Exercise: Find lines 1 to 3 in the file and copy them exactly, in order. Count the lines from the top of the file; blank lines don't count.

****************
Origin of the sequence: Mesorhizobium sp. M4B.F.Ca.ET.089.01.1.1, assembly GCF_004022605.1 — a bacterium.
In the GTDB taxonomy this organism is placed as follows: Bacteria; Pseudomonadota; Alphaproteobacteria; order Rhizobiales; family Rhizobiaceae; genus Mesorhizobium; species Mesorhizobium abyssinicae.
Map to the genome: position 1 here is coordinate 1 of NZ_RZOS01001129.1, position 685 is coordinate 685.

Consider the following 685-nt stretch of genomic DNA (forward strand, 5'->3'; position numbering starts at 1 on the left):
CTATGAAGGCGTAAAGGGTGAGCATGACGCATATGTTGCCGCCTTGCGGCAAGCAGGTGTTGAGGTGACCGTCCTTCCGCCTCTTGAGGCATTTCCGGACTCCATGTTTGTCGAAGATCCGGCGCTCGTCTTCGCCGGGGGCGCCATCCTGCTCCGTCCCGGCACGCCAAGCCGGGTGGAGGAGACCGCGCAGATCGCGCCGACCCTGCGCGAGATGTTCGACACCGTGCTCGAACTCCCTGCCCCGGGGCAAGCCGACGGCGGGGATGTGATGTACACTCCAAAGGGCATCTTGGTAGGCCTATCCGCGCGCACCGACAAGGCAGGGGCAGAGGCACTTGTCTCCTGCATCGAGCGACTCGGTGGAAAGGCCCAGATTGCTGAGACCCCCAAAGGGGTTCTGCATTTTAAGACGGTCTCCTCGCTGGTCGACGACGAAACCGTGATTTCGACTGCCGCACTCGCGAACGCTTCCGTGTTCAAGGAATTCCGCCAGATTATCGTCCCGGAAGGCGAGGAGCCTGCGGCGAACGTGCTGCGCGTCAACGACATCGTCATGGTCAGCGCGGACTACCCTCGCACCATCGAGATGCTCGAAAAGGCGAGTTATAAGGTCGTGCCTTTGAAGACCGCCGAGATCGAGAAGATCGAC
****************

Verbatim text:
Origin of the sequence: Mesorhizobium sp. M4B.F.Ca.ET.089.01.1.1, assembly GCF_004022605.1 — a bacterium.
In the GTDB taxonomy this organism is placed as follows: Bacteria; Pseudomonadota; Alphaproteobacteria; order Rhizobiales; family Rhizobiaceae; genus Mesorhizobium; species Mesorhizobium abyssinicae.
Map to the genome: position 1 here is coordinate 1 of NZ_RZOS01001129.1, position 685 is coordinate 685.